Engaging with Activism Online

Presented by Lola Odelola at You Got This From Your Couch

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LOLA: Good morning. I'm Lola, and please don't upset your neighbours. It's already a trying time, as it is! My neighbour is currently enjoying his Saturday and playing a lot of music, so I hope it's not disturbing anyone! Today, I'm going to be talking to you about engaging with activism on social media. It's going to be a quick lightning talk. There won't be time for any questions at the end, but I am on Discord, so feel free to chat to me there if you have any questions. I'm Lola, and I'm the host of Lost in the Source, which is a podcast about my journey as a Black woman through the tech industry. I'm also an anti-cheesecake activist. Don't argue with me about it, cheesecake is trash, and I stand by that! I'm not willing to die on that hill, but I will put a flag on that hill!

I'm also a developer at indicate at Samsung Internet who is a - I'm a developer advocate at Samsung Internet who is a response your today. Samsung Internet is basically an Android web browser and it is a fork of chromium. The whole, I guess, ethos, idea behind it, it is for users who are privacy-aware, so we have features like ad-blocking, and tracking prevention, and a fully customisable interface, and things like this. If you have seen any of the Samsung Internet tweets, and the block posts we've written, a lot of the stuff we do is about putting users first, and so we work with other organisations, such as W3C, and, you know, other standards bodies as well and other documentation organisations, and the whole idea is about making the internet safe and hospitable for all users. That's kind of like the focus. So many of us are involved in W3C, or other bodies in some kind of way because of that.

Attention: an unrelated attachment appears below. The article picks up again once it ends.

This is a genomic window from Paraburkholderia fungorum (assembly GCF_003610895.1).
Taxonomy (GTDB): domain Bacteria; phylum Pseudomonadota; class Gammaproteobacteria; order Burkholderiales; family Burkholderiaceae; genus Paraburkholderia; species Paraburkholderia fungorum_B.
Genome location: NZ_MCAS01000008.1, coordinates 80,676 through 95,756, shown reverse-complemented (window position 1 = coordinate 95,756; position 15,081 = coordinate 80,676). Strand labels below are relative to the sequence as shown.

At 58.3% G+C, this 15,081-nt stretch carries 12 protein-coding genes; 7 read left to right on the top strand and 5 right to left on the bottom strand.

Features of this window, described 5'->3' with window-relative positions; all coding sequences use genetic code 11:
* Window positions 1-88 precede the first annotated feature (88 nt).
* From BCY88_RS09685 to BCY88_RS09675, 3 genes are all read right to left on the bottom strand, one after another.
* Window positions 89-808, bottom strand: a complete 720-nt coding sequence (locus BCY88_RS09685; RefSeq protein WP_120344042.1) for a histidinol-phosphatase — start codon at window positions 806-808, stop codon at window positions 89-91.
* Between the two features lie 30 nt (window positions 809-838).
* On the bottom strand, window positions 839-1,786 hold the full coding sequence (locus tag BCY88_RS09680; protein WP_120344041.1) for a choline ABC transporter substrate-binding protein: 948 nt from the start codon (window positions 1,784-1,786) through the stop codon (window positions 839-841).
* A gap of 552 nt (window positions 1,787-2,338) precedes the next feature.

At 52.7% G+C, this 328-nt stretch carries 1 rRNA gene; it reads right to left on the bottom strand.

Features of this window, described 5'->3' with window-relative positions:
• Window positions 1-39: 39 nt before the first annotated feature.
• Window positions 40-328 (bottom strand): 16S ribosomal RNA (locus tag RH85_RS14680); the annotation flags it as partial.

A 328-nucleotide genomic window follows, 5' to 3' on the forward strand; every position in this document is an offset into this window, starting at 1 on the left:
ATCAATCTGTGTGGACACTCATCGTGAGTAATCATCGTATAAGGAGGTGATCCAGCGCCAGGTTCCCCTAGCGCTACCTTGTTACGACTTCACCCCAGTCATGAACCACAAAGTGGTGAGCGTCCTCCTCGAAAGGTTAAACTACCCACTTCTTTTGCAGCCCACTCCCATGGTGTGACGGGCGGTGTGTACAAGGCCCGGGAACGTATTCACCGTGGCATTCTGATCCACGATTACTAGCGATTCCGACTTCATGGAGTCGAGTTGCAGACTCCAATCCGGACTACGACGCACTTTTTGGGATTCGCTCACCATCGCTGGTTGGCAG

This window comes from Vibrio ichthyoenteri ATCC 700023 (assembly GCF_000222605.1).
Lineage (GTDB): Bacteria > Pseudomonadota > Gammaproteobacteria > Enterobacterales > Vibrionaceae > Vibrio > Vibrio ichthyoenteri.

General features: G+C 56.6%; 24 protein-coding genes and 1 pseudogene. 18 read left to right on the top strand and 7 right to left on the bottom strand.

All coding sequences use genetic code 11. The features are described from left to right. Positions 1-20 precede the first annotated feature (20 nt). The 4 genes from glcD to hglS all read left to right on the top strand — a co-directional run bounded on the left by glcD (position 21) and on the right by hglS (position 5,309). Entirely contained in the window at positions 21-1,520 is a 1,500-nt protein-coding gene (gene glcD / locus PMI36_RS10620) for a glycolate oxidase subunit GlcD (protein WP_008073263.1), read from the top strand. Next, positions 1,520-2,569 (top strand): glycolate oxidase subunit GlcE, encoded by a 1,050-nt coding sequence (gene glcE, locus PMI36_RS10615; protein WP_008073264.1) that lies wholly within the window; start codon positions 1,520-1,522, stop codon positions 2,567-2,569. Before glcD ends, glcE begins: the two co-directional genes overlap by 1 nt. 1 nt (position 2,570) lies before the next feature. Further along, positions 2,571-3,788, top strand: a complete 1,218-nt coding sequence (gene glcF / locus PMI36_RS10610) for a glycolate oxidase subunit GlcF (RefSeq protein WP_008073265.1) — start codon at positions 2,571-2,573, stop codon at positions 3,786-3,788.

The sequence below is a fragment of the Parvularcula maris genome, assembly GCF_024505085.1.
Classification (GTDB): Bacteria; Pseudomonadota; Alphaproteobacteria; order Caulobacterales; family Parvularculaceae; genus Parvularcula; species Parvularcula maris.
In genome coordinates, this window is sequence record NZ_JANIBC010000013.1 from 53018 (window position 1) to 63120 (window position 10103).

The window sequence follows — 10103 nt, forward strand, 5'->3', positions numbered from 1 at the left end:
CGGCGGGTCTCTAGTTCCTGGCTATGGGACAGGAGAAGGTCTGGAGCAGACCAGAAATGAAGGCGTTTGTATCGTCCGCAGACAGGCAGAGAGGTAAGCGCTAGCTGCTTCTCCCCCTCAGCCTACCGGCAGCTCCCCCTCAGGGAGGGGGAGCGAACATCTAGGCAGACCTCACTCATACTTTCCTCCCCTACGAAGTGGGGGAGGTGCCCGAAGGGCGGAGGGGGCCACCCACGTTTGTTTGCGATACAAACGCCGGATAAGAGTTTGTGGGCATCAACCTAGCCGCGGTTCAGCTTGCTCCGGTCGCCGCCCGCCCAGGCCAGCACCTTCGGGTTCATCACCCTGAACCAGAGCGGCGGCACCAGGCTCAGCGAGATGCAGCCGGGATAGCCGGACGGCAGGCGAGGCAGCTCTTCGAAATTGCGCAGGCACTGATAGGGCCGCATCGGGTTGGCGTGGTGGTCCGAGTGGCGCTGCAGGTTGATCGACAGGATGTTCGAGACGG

So, let's go into this talk, engage with social media, engaging with activism on social media. If you remember 2020, if you can cast your mind that far back, it was a year and a half. It was - it was a lot. You know, we had the pandemic, then we had murder hornets, we had UFO sightings which frankly not enough people are talking about. There were things flying in the sky, we don't know what they are. We have this weird movie release of Cats which decided to do like Cats but life like cats, but humans, and it was just very odd. And we had like really sad and harrowing things as well, namely, Black Lives Matter. A lot of Black Lives Matter protests spurred up because of the death of George Floyd. And, the kind of, I guess, benefit to that was a lot of people became engaged with issues of racism, and race theory, and things like this through what they saw on social media, and I think that is something that we have to give credit to social media for: it has done a really, really good job of making global issues actually global, because Black Lives Matter is not just an American problem, it's a British problem, it's an African problem, and so, you know, it's, social media has contributed in making more people aware of the global issue, right?

And that is not a bad thing. That's a great thing. If you have never heard of this woman Angela Davis, and she is an activist, and has been for a very, very long time, and she made a point, she made a point in an essay called Trans National identities, when Palestinian activists noticed the canisters in Ferguson, they tweeted advice how to deal with the tear-gas, because they realised it was the same tear-gas canisters. We see how social media is used as a tool to bridge different organising bodies, different activists, different movements together, to help each other, and to, I guess, preserve their activism, right?

And, that has really opened the doors for a lot of people to do a lot of actions, and not all those actions translate well, so, if you remember last year, there was this whole black box situation where people were sharing black boxes online, to kind of like, I guess, show solidarity with Black Lives Matter, right? And that is not a bad thing, actually. The actual black box initiative was for a specific industry, also the music industry, and it was for a specific group of people, music artists, people who work in the music industry, to stop promotion on Black-out Tuesday. The idea was that you stop promoting your album, or songs, or whatever, stop trying to get money from people for these things, and instead have a conversation about Black Lives Matter. That didn't translate well. What ended up happening is a lot of people not really understanding the context just started flooding your social media feeds with black boxes.